On Wednesday, I mentioned that there are two potential ways for pro-choice advocates to avoid the contradiction they inevitably walk into when being outraged about the disproportionately high numbers of children aborted after being prenatally diagnosed with disabilities such as Down Syndrome and affirming a woman’s right to absolutely choose what to do with her own body.
I demonstrated on Wednesday that it doesn’t work out very well for a society that accepts the idea that the right to an abortion is an absolute right with no restrictions. I demonstrated how it is easy for a eugenic society to develop as a consequence of that idea. To their credit, most pro-choice advocates are outraged by eugenics, so they cannot choose this as their solution to that dilemma.
There is another choice.
These pro-choice advocates can say that this discrimination is real and provide some protection for the fetus. They can basically build in some exceptions to the rule. They can try to demonstrate why abortion is okay in certain situations but not okay in others.
By trying to escape one contradiction, they have jumped feet first into another fire.
It is easy to say that it is a great idea to create a law that bans abortions of children who have been prenatally diagnosed with any type of disability. It is harder to come up with a justification for why protecting unborn children with this particular disability should have any more rights than any other unborn child from a pro-choice perspective.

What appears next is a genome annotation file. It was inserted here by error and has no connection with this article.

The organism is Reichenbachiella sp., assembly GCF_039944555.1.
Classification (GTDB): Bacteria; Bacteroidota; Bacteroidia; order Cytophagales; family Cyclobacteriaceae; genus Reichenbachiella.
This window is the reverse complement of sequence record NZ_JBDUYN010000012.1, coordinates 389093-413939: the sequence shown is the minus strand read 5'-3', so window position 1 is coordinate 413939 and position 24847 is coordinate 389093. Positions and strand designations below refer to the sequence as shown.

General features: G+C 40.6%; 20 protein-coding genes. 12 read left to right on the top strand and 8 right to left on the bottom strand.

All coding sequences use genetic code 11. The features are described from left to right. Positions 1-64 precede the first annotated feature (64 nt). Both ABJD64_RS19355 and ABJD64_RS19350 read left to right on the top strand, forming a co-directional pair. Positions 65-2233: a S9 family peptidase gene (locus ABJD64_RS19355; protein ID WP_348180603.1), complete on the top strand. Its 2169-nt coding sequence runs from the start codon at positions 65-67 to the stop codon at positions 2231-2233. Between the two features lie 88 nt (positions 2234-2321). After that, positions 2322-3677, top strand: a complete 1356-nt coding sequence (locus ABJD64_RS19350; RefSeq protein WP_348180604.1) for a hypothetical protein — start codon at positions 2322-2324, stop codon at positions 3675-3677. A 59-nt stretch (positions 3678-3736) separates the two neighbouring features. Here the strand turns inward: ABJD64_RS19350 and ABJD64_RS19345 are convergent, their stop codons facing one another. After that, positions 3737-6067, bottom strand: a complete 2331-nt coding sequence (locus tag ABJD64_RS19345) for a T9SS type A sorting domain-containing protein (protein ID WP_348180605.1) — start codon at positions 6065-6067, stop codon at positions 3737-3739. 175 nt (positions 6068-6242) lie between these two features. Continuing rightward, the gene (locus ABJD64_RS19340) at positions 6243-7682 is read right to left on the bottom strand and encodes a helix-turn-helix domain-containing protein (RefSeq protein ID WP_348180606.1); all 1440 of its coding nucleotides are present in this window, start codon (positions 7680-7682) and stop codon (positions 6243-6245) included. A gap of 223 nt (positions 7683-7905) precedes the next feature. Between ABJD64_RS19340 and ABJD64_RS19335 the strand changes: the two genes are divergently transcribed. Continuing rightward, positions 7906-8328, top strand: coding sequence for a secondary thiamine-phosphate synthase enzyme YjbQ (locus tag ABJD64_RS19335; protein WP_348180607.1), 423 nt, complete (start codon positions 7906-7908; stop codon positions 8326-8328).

Therefore, this has developed into a giant mess for the pro-choice advocate. One injustice has been created by attempting to eliminate a different injustice. The privileged class has simply been moved to a different group, but there is no true equality here. Creating these types of exceptions based on certain characteristics only shifts the problem; it does nothing to solve the problem.
This is the challenge that the pro-choice advocate is faced with. If they want to affirm the right to abortion, they either have to allow every abortion or at least allow some abortions. However, through these posts, I have shown how both of these positions lead to irreconcilable contradictions when applied to the very real situation brought about by prenatal diagnoses.
You might be wondering though why the Christian pro-life position is actually consistent. After all, if all I am able to do is knock down the pro-choice position, then there needs to be something to replace it. I would like to propose that a specifically Christian pro-life platform adequately values human life and protects the true values of diversity and equality in a way that pro-choice advocates can only dream of justifying.